Privacy concerns a priority for insurers, says new CLHIA CEO

by David Keelaghan07 Jul 2017
As the rest of Canada celebrated the nation’s 150th anniversary, the CLHIA was busy welcoming Stephen Frank to the position of president and CEO of the association. Effective July 1, Frank comes into the role following the retirement of Frank Swedlove. The new head previously served as SVP, Policy at the CLHIA, and less than a week into the top job he has already drafted a list of priorities for the life and health insurance body. Key amongst them is overturning the controversial Bill S-201, better known as the Genetic Non-Discrimination Act that prohibits employers and insurers from asking for genetic testing.
“We are not happy where that landed and we will be supporting the Quebec government’s current appeal on the grounds that it is not constitutional,” says Frank. “We hope that we can get relief on that through the courts, then we can move forward with a more thoughtful balanced approach on the need for privacy, but also where insurers can have access to full information when we are underwriting.”
In the era of big data, privacy is becoming more and more of an issue for consumers. The information life and health insurers usually have about clients is even more sensitive, which is what drove the supporters of Bill S-201. In Frank’s opinion, there is a balance to be struck when it comes to the privacy of individuals and the needs of insurers to underwrite properly. This middle ground was not found on Parliament Hill back in March he argues, which needs to be rectified.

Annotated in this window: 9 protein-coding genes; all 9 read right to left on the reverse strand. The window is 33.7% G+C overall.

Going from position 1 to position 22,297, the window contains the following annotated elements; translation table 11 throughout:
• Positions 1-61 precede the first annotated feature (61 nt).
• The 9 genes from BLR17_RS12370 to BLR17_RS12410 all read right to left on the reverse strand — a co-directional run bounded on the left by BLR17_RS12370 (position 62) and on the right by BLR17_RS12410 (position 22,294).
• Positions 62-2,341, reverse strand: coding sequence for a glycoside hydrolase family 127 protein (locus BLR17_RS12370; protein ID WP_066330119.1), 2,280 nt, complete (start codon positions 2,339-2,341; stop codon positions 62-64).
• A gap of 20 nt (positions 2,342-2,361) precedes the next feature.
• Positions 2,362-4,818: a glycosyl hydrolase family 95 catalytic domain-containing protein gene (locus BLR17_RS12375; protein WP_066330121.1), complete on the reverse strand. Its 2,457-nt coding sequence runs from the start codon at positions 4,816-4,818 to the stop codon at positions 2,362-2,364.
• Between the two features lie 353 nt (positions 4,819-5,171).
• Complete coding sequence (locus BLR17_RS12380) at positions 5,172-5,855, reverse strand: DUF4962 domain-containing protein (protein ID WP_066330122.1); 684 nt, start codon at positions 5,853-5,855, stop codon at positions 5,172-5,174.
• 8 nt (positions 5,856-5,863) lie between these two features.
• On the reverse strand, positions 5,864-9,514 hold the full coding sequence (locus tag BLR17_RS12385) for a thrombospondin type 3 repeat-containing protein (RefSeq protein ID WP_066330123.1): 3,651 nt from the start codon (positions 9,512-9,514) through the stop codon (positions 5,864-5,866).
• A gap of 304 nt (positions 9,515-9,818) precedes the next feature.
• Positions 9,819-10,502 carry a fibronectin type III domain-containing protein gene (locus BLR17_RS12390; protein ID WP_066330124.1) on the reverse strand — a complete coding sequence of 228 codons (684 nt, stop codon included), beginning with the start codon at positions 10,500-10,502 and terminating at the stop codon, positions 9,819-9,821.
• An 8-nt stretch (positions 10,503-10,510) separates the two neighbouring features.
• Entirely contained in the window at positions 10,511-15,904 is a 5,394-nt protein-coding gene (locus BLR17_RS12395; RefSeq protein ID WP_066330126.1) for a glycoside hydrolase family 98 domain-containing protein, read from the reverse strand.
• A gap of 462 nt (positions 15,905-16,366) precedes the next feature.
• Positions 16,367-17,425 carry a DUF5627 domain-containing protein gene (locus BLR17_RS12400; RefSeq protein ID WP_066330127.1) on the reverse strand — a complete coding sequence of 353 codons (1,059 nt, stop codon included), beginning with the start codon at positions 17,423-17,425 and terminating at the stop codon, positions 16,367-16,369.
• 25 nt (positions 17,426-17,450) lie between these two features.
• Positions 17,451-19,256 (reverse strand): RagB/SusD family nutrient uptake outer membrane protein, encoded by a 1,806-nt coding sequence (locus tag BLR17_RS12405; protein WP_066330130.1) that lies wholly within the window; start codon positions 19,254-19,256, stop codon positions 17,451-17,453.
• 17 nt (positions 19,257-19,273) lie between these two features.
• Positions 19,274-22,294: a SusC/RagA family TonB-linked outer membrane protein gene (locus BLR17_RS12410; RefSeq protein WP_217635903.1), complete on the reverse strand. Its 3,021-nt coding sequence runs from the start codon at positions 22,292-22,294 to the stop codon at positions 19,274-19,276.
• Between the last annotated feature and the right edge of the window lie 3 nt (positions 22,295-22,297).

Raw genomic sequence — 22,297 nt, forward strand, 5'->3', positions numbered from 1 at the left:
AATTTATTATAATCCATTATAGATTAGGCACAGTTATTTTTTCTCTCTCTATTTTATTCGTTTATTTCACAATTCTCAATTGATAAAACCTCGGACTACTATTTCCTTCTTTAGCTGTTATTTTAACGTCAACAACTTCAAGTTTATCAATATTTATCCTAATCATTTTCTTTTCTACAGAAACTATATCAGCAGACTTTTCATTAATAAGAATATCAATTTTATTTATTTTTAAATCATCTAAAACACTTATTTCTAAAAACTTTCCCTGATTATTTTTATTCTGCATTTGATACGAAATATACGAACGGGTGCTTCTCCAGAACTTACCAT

“We don’t want to trip that line where we are doing things that are not appropriate from a privacy perspective,” says Frank. “It is not always obvious where that line is, so the discussion will continue for some time in western society to figure out where that line should be.”
The life and health insurance industry is undergoing a period of great change after decades of relative sluggishness in that regard. It is not alone in that respect, and the wider financial services space is having to adapt its model of business too. It’s a challenge the CLHIA is taking very seriously, according to its new CEO.
“The concept of treating customers more fairly – it has caused a rethink of how we distribute our products,” says Frank. “Disclosure of compensation to brokers and advisors; the oversight of our channels, whether it is an MGA or in-house distribution. The big theme now is – are we doing the right things for customers? That goes right to the heart of our business.”

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